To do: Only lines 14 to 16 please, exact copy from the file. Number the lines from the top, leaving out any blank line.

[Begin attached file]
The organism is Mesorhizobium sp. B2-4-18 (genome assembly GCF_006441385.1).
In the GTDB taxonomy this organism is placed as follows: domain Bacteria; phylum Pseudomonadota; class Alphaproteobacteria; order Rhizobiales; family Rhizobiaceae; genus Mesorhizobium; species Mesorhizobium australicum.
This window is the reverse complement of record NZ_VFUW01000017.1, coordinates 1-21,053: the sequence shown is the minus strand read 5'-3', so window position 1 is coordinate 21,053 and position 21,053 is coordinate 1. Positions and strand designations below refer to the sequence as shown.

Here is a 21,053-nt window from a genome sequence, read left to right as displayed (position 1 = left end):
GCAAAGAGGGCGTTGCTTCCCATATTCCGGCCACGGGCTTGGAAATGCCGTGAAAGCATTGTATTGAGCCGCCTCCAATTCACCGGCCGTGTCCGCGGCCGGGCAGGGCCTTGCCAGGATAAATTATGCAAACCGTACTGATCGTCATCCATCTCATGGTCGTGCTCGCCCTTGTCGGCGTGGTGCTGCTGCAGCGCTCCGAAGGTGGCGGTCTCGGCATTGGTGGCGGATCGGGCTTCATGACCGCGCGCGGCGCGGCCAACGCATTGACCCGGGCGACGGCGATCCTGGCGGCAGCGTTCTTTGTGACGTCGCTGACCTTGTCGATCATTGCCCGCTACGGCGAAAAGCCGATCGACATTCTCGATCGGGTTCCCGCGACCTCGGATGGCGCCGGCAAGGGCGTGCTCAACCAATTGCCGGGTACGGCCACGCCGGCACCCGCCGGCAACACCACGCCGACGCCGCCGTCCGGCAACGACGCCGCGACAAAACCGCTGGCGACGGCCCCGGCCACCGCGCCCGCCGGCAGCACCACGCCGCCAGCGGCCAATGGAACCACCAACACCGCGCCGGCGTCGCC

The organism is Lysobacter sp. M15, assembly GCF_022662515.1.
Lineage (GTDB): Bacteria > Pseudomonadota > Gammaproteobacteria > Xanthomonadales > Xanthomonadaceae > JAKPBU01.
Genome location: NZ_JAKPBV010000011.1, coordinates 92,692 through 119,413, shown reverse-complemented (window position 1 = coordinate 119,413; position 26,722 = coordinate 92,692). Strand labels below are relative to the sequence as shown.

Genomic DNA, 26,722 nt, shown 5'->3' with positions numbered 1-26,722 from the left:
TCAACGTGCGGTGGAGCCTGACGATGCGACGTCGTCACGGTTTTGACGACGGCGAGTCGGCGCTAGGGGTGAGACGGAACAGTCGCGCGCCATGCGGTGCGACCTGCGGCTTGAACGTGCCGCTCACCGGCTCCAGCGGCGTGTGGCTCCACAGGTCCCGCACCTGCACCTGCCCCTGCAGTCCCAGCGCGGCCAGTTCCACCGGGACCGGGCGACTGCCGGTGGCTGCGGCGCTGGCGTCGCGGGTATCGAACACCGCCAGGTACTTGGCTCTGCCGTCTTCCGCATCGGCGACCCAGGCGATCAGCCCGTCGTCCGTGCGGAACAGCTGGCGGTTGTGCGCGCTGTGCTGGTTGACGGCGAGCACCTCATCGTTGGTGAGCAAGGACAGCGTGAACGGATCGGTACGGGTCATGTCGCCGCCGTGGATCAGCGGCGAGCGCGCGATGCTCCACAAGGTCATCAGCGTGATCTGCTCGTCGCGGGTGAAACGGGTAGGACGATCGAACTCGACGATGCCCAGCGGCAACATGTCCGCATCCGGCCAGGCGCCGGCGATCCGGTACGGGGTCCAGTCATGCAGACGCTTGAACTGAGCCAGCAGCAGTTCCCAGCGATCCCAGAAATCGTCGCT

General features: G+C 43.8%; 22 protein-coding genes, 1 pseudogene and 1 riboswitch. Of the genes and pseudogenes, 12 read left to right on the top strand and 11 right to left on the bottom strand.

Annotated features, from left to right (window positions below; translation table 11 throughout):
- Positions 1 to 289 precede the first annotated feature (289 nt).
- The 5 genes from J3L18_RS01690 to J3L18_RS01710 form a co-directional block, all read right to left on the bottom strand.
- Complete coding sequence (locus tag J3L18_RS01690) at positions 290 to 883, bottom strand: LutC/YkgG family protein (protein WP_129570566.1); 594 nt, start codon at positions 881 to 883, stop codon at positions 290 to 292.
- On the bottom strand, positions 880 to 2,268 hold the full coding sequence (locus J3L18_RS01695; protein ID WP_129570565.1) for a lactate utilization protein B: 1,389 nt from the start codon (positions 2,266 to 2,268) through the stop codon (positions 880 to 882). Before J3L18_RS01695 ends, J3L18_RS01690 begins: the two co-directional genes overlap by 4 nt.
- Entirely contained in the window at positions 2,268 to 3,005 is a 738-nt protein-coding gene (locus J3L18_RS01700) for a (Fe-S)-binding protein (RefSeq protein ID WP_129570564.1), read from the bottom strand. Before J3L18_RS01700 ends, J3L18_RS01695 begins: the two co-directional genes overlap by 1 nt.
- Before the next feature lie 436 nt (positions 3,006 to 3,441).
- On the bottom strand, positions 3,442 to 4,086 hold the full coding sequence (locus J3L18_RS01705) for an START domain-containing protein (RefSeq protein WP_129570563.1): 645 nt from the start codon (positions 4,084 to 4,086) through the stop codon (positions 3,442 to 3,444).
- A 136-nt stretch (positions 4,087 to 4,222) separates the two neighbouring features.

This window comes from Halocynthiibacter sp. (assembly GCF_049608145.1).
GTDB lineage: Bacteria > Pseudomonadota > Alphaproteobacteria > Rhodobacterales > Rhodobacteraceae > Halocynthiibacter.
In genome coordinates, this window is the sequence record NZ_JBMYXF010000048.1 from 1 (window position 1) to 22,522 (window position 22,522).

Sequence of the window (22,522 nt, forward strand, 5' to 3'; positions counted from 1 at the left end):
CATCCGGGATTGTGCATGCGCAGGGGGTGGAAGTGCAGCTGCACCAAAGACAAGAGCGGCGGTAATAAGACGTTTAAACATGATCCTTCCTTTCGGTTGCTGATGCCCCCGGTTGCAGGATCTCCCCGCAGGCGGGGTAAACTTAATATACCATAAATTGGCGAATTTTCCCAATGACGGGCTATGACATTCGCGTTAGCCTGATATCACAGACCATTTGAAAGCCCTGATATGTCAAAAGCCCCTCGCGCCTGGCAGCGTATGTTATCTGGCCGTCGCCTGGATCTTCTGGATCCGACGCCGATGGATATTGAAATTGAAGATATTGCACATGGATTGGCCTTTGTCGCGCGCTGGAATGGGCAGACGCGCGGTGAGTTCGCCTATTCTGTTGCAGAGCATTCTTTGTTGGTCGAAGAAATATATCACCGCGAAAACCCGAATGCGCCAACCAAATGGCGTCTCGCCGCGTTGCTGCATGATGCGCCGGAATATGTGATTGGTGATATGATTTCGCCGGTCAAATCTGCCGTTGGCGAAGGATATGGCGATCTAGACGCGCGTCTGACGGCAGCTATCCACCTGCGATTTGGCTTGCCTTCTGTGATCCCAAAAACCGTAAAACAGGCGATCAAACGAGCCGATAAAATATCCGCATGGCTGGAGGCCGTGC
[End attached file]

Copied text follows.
- The 5 genes from J3L18_RS01690 to J3L18_RS01710 form a co-directional block, all read right to left on the bottom strand.
- Complete coding sequence (locus tag J3L18_RS01690) at positions 290 to 883, bottom strand: LutC/YkgG family protein (protein WP_129570566.1); 594 nt, start codon at positions 881 to 883, stop codon at positions 290 to 292.
- On the bottom strand, positions 880 to 2,268 hold the full coding sequence (locus J3L18_RS01695; protein ID WP_129570565.1) for a lactate utilization protein B: 1,389 nt from the start codon (positions 2,266 to 2,268) through the stop codon (positions 880 to 882). Before J3L18_RS01695 ends, J3L18_RS01690 begins: the two co-directional genes overlap by 4 nt.